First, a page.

Disadvantages of the SR-47
When looking at the Stoner Rifle forty seven it is not as compact as 10.3inch barreled version of the M4 assault carbine,the CQBR. Adding to the lenght, is the weight of the SR-47 (7.7lbs) verse the standard M4 (6.39lbs). Given that the main reason for having your shooters use the SR-47 is extend your ammunition supply in-field without exposing your position to the enemy by aerial resupply, gives the rifle it the label of "limited mission weapon". Would you, as a CO of a special unit issue SR-47 over the M4? Not according to most operator that have access to good supply lines. There is also the continuing debate raging about the 7.62x39mm verse the 5.56x45mm. However . However, the key design element was for the SR-47, to load AK magazines, may be it's Achilles Heel. An operator may not use a weapon which takes unknown bullets (How old is this round? Where the hell was it made? Is that Rust?!) with unknown magazines (is the spring good? How old is this mag? Is that rust?! ) from an unknown supply source...which I can compare taking an AK mag from a dead Taliban like sleeping with a whore...you could get an STD, or worse...dead. Also, reloading an M4 to a seasoned NAVSPECWAR is like taking a leak. it's second nature. But reloading an AK is not second nature to most...and that can get you killed.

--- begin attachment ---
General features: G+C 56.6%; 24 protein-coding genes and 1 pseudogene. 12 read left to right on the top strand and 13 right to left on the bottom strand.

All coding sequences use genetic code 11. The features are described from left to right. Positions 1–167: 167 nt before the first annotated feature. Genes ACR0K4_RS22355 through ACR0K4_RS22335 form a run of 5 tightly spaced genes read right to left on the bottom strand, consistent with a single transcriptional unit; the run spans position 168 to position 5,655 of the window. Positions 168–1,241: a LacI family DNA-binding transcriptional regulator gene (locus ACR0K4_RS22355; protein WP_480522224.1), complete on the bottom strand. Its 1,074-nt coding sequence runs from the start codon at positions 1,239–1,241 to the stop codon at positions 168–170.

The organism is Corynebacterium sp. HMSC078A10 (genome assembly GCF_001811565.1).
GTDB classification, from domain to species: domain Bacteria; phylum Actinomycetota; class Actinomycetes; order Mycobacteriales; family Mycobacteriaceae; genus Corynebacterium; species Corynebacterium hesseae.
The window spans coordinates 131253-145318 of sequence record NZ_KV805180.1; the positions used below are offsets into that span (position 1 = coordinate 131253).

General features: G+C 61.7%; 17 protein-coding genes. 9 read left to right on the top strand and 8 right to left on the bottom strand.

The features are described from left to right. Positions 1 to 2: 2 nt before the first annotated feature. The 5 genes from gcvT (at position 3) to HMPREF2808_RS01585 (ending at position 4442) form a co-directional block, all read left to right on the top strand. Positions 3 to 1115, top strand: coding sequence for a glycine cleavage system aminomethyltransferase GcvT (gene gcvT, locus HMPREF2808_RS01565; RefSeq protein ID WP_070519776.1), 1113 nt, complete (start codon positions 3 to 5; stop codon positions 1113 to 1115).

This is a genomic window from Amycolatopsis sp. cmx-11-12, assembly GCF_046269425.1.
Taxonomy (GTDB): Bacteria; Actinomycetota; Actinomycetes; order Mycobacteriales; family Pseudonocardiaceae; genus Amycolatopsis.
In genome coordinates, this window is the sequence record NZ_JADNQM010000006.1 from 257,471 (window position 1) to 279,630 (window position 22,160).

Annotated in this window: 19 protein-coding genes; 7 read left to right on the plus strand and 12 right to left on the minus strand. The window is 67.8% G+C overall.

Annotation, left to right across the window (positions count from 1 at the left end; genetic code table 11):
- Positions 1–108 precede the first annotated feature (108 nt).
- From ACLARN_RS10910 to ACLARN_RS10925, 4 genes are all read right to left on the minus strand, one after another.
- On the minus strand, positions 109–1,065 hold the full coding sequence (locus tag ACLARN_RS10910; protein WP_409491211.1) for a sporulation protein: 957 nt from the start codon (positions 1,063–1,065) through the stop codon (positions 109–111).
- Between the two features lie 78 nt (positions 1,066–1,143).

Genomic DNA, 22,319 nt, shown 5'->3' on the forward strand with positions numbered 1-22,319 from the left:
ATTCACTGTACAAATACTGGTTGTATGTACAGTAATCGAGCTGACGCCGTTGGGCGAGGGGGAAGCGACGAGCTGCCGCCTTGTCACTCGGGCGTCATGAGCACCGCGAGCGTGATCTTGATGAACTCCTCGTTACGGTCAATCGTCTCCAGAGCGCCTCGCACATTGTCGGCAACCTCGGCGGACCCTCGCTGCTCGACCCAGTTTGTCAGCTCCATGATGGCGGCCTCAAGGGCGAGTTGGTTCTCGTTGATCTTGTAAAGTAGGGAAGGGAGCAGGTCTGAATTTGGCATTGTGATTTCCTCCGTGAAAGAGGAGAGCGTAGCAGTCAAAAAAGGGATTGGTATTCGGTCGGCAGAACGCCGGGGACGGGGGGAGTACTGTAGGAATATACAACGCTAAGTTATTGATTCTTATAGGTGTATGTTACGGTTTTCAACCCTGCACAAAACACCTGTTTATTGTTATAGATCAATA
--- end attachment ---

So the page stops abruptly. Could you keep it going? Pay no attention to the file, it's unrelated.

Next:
While the SR-47 used the ammo of an AK, it certainly did not have the internal advantages for the AK series. Namely loose tolerances that allow dirt to be shaken out, than clog the operation. The SR-47 still comes from the M16/M4 family design that requires more care and cleaning than any AK-47. Another disadvantage was mentioned by Gene, an RN I work with in Trauma ICU, he stated that the individual psychology of the soldier, in regards to their weapon, as a huge part in individual success or failure, and if the person breaks down, than the group breaks down as well. He told me to think of it in terms of playing COD: Black Ops with a weapon I dislike, and rating my performance with that hated gun. This also came up during my experience at Oklahoma D-DAY 2007, when I was on my third(!) backup marker...my old Tippmann Pro/Am...not the same as my beloved Viper M1. Gene said that if the soldier is not feeling it with his gun than s/he is not going to do as well.